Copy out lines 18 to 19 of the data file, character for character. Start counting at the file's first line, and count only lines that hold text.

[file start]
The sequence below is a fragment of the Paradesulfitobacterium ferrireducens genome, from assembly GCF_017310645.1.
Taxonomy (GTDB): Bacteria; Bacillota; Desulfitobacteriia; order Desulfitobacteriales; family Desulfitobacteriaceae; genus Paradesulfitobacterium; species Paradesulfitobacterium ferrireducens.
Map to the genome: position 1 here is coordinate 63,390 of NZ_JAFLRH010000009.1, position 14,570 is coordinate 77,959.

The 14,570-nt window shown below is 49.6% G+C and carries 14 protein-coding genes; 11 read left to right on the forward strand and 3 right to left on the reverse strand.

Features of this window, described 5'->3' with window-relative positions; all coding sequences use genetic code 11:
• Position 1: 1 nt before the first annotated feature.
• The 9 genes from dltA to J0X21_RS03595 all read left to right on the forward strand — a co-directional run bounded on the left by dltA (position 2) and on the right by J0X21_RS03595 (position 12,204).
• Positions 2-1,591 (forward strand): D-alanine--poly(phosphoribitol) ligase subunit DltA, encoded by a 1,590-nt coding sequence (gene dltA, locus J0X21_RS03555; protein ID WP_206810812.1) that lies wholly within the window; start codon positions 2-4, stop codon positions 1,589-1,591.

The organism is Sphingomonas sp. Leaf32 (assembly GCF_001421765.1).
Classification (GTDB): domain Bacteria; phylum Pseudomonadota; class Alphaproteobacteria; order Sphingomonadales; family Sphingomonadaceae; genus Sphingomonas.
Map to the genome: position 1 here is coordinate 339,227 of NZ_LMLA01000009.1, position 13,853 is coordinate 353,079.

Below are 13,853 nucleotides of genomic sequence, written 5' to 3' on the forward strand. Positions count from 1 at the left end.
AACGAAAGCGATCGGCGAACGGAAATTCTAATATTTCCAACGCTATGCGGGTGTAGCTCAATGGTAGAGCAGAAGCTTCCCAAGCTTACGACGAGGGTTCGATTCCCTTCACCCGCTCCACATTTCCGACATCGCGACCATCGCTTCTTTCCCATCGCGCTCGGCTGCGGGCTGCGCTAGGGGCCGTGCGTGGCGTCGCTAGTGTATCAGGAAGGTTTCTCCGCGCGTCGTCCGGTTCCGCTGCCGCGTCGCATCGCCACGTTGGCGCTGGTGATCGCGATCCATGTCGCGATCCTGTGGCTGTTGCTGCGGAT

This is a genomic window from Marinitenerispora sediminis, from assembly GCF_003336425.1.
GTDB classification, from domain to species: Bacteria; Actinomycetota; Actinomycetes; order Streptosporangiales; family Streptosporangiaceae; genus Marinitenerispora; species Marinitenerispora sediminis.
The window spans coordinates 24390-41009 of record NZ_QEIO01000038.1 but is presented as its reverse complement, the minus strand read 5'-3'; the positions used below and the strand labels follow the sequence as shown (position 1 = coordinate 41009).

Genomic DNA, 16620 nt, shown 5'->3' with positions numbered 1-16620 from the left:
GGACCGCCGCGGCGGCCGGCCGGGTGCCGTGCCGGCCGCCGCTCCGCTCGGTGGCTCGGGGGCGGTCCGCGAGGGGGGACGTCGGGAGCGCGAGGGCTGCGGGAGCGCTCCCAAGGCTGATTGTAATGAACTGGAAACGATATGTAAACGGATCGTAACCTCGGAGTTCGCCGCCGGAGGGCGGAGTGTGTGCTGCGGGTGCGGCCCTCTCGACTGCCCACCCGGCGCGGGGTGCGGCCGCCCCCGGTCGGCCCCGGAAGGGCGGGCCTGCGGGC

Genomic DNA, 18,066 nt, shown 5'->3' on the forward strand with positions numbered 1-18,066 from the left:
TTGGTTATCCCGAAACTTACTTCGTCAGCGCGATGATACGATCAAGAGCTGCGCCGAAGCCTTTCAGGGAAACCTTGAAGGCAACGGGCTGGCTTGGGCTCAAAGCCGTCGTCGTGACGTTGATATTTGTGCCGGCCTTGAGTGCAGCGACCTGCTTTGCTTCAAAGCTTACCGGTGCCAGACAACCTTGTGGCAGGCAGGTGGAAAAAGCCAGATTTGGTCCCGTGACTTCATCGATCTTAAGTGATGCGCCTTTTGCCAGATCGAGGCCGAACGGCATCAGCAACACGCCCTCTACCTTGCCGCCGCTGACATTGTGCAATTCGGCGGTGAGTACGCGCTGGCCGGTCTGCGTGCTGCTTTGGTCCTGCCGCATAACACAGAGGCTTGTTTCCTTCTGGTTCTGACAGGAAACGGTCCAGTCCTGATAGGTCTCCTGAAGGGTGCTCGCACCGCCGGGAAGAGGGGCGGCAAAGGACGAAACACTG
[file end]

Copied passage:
GGACCGCCGCGGCGGCCGGCCGGGTGCCGTGCCGGCCGCCGCTCCGCTCGGTGGCTCGGGGGCGGTCCGCGAGGGGGGACGTCGGGAGCGCGAGGGCTGCGGGAGCGCTCCCAAGGCTGATTGTAATGAACTGGAAACGATATGTAAACGGATCGTAACCTCGGAGTTCGCCGCCGGAGGGCGGAGTGTGTGCTGCGGGTGCGGCCCTCTCGACTGCCCACCCGGCGCGGGGTGCGGCCGCCCCCGGTCGGCCCCGGAAGGGCGGGCCTGCGGGC

Genomic DNA, 18,066 nt, shown 5'->3' on the forward strand with positions numbered 1-18,066 from the left: